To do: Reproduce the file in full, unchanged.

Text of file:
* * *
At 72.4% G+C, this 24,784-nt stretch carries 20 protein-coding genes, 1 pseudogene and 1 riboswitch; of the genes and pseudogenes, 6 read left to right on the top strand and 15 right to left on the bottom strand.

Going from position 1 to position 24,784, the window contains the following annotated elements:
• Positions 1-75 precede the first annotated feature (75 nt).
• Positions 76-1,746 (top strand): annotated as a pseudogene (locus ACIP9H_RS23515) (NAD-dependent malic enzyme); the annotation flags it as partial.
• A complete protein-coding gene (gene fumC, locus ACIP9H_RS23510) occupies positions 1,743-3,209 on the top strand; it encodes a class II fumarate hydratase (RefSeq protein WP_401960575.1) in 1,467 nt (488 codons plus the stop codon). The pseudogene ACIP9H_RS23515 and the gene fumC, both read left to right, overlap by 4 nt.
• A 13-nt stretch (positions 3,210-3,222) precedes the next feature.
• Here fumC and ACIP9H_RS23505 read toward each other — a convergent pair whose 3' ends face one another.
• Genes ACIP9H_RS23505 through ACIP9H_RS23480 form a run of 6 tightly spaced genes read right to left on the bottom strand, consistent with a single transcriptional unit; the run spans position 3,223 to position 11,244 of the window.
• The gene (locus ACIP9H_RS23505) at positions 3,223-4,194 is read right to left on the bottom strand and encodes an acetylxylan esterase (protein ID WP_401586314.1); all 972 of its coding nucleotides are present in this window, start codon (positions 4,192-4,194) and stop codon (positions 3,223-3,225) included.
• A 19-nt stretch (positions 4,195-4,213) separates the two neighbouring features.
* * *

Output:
At 72.4% G+C, this 24,784-nt stretch carries 20 protein-coding genes, 1 pseudogene and 1 riboswitch; of the genes and pseudogenes, 6 read left to right on the top strand and 15 right to left on the bottom strand.

Going from position 1 to position 24,784, the window contains the following annotated elements:
• Positions 1-75 precede the first annotated feature (75 nt).
• Positions 76-1,746 (top strand): annotated as a pseudogene (locus ACIP9H_RS23515) (NAD-dependent malic enzyme); the annotation flags it as partial.
• A complete protein-coding gene (gene fumC, locus ACIP9H_RS23510) occupies positions 1,743-3,209 on the top strand; it encodes a class II fumarate hydratase (RefSeq protein WP_401960575.1) in 1,467 nt (488 codons plus the stop codon). The pseudogene ACIP9H_RS23515 and the gene fumC, both read left to right, overlap by 4 nt.
• A 13-nt stretch (positions 3,210-3,222) precedes the next feature.
• Here fumC and ACIP9H_RS23505 read toward each other — a convergent pair whose 3' ends face one another.
• Genes ACIP9H_RS23505 through ACIP9H_RS23480 form a run of 6 tightly spaced genes read right to left on the bottom strand, consistent with a single transcriptional unit; the run spans position 3,223 to position 11,244 of the window.
• The gene (locus ACIP9H_RS23505) at positions 3,223-4,194 is read right to left on the bottom strand and encodes an acetylxylan esterase (protein ID WP_401586314.1); all 972 of its coding nucleotides are present in this window, start codon (positions 4,192-4,194) and stop codon (positions 3,223-3,225) included.
• A 19-nt stretch (positions 4,195-4,213) separates the two neighbouring features.